Dr. James Martin voted Professor of the Year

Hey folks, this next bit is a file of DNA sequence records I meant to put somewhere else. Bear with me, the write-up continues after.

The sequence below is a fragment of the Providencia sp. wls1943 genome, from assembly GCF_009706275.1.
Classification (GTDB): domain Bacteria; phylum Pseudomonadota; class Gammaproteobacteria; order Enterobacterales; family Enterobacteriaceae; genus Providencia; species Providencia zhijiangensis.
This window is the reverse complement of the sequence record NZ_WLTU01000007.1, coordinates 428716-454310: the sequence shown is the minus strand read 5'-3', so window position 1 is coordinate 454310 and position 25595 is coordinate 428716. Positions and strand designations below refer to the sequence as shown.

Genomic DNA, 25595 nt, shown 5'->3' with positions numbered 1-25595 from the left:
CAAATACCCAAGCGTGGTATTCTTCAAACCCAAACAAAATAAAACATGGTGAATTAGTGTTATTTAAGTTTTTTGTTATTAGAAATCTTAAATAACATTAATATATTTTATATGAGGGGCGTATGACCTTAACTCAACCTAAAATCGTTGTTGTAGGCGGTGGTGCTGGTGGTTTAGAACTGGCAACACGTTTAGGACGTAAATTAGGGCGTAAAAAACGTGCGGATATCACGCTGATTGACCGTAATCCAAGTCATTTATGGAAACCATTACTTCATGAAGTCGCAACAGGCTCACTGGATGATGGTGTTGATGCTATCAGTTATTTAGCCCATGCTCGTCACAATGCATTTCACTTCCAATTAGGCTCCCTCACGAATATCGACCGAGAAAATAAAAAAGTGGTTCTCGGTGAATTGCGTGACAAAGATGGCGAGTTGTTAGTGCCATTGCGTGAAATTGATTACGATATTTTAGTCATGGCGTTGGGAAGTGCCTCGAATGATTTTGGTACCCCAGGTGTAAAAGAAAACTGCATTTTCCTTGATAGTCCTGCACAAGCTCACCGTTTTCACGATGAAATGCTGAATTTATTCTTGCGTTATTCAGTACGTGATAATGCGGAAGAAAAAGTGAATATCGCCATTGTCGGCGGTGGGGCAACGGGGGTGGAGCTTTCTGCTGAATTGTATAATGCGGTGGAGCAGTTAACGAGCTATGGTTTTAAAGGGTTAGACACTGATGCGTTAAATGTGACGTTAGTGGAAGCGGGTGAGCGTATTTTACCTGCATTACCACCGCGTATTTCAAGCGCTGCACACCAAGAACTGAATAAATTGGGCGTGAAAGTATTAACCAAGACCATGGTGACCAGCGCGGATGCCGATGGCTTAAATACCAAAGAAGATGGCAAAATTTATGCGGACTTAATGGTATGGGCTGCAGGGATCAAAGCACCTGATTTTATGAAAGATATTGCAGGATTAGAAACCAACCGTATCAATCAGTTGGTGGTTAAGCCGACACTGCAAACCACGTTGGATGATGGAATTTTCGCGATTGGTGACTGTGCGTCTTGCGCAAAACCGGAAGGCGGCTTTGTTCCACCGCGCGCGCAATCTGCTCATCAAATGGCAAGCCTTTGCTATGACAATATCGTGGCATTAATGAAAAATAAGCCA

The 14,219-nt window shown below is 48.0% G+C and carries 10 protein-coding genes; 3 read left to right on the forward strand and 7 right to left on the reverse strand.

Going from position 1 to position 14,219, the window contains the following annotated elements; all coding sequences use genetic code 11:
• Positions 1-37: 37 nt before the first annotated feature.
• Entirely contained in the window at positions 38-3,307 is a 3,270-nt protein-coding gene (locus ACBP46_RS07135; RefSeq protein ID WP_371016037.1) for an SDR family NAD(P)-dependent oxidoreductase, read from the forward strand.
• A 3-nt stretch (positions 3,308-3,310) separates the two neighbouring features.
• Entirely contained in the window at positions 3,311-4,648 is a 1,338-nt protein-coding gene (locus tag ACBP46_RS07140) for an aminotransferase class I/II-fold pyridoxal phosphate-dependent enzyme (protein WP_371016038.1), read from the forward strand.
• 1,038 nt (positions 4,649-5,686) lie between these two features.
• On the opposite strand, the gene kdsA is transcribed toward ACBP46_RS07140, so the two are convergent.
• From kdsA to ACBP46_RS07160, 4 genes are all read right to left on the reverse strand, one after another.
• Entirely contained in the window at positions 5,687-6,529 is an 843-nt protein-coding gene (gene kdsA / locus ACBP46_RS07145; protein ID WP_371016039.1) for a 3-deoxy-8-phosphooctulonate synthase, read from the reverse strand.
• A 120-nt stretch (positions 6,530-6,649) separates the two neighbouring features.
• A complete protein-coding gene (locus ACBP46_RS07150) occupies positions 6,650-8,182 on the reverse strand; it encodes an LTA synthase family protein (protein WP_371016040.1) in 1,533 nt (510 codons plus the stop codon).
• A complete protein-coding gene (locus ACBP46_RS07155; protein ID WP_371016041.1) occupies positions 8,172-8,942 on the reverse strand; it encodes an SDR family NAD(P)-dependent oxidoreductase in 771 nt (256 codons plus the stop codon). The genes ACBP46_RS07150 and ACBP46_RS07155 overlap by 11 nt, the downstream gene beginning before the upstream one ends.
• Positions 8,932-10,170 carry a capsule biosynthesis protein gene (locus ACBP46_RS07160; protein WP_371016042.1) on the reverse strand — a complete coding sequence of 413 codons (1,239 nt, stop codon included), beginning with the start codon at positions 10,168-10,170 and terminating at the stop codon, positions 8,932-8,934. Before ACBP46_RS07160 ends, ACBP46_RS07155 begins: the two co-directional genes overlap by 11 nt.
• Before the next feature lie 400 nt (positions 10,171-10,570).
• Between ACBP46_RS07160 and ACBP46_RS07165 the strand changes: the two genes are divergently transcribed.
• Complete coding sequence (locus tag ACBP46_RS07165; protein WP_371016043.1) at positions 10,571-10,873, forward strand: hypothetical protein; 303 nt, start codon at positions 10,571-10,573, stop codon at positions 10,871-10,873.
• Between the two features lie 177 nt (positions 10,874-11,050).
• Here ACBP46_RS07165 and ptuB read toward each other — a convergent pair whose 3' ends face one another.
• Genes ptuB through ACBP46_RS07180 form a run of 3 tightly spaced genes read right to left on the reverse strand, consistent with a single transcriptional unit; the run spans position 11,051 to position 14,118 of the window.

Dr. James Martin, chair of Campbell University’s Department of Government, History and Justice was named Professor of the Year by the Campbell University student body on Thursday, April 21. Presented by the Student Government Association, the award is the highest student honor bestowed on a professor. “I am most honored by this award,” Martin said. “I like to think that high expectations along with persistence and altruism contribute to good teaching. Campbell with its emphasis on quality instruction allows a professor to hone his or her pedagogical skills.” An associate professor of history and department chair, Martin is a native of Homestead, Pa. He graduated cum laude from Duke University and received a master’s degree from East Carolina University. Martin went on to earn a Ph.D. in history from Emory University. Before coming to Campbell in 1991, he taught social studies and coached at James Kenan High School in Warsaw, N.C. Martin also served as an adjunct professor at Mount Olive College and at Sampson Community College. In addition to Western Civilization, Martin has taught courses on East Asia, Eastern Europe, Latin America, the Middle East, modern Germany, South Asia and Southeast Asia, among others. Martin has interests in both ethno history and social studies education. He joined scholars from around the state to participate in a symposium in connection with a special exhibit on North Carolina’s Jewish heritage titled, “Migrations: Jewish Settlers of Eastern North Carolina,” at locations in both Tarboro and Fayetteville. He has also presented papers on the Jewish settlers of North Carolina at numerous conferences and symposiums and is currently writing a book on the subject titled, “Small Town Jews in North Carolina.” His article, “Expectations of Postsecondary History Instructors in North Carolina and California,” was published in The History Teacher, a professional journal published by the Society of History Education. Martin was awarded a Director’s Fellowship by the Jacob Rader Marcus Center of the American Jewish Archives in Cincinnati in 2004.